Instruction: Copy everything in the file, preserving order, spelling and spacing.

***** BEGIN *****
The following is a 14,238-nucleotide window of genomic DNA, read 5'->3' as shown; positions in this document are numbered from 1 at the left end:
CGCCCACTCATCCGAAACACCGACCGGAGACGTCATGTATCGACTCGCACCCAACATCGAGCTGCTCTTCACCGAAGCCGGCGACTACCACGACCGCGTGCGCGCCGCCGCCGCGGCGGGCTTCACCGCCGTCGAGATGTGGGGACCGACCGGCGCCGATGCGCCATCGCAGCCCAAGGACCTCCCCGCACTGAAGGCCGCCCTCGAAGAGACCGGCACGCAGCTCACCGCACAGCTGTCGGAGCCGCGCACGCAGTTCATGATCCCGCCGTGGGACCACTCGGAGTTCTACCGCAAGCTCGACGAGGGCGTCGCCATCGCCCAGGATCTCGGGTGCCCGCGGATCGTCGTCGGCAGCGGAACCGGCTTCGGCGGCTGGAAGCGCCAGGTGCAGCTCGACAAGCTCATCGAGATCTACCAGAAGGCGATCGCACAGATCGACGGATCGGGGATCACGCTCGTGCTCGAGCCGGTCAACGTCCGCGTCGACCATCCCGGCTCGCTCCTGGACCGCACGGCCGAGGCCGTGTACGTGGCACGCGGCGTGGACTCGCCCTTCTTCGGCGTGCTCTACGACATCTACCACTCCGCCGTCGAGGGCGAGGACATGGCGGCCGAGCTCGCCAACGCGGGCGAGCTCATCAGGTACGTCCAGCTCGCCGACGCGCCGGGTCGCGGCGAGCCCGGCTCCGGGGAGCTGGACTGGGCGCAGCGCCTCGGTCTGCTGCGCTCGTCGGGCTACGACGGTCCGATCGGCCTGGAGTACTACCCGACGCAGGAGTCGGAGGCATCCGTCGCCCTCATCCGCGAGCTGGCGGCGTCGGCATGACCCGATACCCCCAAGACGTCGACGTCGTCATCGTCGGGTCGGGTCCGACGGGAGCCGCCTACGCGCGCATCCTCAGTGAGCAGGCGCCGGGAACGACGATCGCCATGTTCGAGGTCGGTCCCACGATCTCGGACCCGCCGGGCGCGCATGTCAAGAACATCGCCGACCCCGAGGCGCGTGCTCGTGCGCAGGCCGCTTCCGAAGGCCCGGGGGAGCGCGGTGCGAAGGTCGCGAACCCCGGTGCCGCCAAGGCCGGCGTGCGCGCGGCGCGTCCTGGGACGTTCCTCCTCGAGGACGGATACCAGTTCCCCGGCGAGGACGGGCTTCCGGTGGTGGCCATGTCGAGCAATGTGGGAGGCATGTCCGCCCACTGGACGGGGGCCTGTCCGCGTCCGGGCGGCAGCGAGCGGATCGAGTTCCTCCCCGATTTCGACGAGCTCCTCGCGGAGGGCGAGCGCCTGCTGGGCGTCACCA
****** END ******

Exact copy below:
The following is a 14,238-nucleotide window of genomic DNA, read 5'->3' as shown; positions in this document are numbered from 1 at the left end:
CGCCCACTCATCCGAAACACCGACCGGAGACGTCATGTATCGACTCGCACCCAACATCGAGCTGCTCTTCACCGAAGCCGGCGACTACCACGACCGCGTGCGCGCCGCCGCCGCGGCGGGCTTCACCGCCGTCGAGATGTGGGGACCGACCGGCGCCGATGCGCCATCGCAGCCCAAGGACCTCCCCGCACTGAAGGCCGCCCTCGAAGAGACCGGCACGCAGCTCACCGCACAGCTGTCGGAGCCGCGCACGCAGTTCATGATCCCGCCGTGGGACCACTCGGAGTTCTACCGCAAGCTCGACGAGGGCGTCGCCATCGCCCAGGATCTCGGGTGCCCGCGGATCGTCGTCGGCAGCGGAACCGGCTTCGGCGGCTGGAAGCGCCAGGTGCAGCTCGACAAGCTCATCGAGATCTACCAGAAGGCGATCGCACAGATCGACGGATCGGGGATCACGCTCGTGCTCGAGCCGGTCAACGTCCGCGTCGACCATCCCGGCTCGCTCCTGGACCGCACGGCCGAGGCCGTGTACGTGGCACGCGGCGTGGACTCGCCCTTCTTCGGCGTGCTCTACGACATCTACCACTCCGCCGTCGAGGGCGAGGACATGGCGGCCGAGCTCGCCAACGCGGGCGAGCTCATCAGGTACGTCCAGCTCGCCGACGCGCCGGGTCGCGGCGAGCCCGGCTCCGGGGAGCTGGACTGGGCGCAGCGCCTCGGTCTGCTGCGCTCGTCGGGCTACGACGGTCCGATCGGCCTGGAGTACTACCCGACGCAGGAGTCGGAGGCATCCGTCGCCCTCATCCGCGAGCTGGCGGCGTCGGCATGACCCGATACCCCCAAGACGTCGACGTCGTCATCGTCGGGTCGGGTCCGACGGGAGCCGCCTACGCGCGCATCCTCAGTGAGCAGGCGCCGGGAACGACGATCGCCATGTTCGAGGTCGGTCCCACGATCTCGGACCCGCCGGGCGCGCATGTCAAGAACATCGCCGACCCCGAGGCGCGTGCTCGTGCGCAGGCCGCTTCCGAAGGCCCGGGGGAGCGCGGTGCGAAGGTCGCGAACCCCGGTGCCGCCAAGGCCGGCGTGCGCGCGGCGCGTCCTGGGACGTTCCTCCTCGAGGACGGATACCAGTTCCCCGGCGAGGACGGGCTTCCGGTGGTGGCCATGTCGAGCAATGTGGGAGGCATGTCCGCCCACTGGACGGGGGCCTGTCCGCGTCCGGGCGGCAGCGAGCGGATCGAGTTCCTCCCCGATTTCGACGAGCTCCTCGCGGAGGGCGAGCGCCTGCTGGGCGTCACCA